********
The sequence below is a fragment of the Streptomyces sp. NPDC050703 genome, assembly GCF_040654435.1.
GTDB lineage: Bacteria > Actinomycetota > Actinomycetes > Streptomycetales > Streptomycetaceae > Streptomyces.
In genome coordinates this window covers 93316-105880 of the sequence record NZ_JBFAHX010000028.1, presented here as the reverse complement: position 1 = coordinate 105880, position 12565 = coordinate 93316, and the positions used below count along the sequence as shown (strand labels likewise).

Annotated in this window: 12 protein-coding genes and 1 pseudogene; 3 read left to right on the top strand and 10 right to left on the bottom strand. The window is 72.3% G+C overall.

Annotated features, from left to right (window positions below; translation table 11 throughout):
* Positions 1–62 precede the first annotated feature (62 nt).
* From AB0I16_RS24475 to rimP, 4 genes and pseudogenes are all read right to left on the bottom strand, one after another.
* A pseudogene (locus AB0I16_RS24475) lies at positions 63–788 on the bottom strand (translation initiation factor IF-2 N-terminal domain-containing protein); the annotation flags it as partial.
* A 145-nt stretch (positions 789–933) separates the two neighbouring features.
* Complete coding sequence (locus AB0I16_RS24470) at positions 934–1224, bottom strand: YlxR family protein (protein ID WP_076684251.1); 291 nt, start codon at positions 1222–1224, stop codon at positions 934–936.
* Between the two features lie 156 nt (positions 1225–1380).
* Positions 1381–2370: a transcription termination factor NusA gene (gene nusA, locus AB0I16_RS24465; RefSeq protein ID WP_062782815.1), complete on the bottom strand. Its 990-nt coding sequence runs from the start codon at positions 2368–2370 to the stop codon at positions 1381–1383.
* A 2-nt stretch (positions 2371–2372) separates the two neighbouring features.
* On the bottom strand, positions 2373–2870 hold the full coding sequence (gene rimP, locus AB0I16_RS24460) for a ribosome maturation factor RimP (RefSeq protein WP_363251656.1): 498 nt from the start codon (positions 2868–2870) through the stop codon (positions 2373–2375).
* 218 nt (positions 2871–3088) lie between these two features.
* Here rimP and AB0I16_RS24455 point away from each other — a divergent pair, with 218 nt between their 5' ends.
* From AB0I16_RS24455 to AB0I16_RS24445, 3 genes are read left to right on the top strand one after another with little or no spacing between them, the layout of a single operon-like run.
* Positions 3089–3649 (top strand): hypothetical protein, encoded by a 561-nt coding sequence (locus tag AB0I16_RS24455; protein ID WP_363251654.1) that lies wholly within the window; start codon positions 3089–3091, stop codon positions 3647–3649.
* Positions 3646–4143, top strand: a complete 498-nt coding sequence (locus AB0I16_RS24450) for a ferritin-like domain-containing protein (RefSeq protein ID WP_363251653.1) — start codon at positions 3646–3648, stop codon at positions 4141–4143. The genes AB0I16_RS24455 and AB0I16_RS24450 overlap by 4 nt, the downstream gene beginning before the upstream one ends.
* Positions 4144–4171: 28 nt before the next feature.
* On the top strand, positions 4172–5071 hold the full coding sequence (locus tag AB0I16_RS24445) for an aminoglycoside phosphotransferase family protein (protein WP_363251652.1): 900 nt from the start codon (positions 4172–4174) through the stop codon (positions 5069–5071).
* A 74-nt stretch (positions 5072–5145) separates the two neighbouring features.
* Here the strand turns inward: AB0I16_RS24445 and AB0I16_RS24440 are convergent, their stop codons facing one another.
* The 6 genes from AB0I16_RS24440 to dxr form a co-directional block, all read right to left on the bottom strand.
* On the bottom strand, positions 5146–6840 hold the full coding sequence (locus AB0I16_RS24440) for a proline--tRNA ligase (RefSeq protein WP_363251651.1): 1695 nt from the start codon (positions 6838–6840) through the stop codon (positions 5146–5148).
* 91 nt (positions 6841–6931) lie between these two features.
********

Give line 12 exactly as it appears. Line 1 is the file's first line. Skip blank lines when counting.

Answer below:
* Positions 1381–2370: a transcription termination factor NusA gene (gene nusA, locus AB0I16_RS24465; RefSeq protein ID WP_062782815.1), complete on the bottom strand. Its 990-nt coding sequence runs from the start codon at positions 2368–2370 to the stop codon at positions 1381–1383.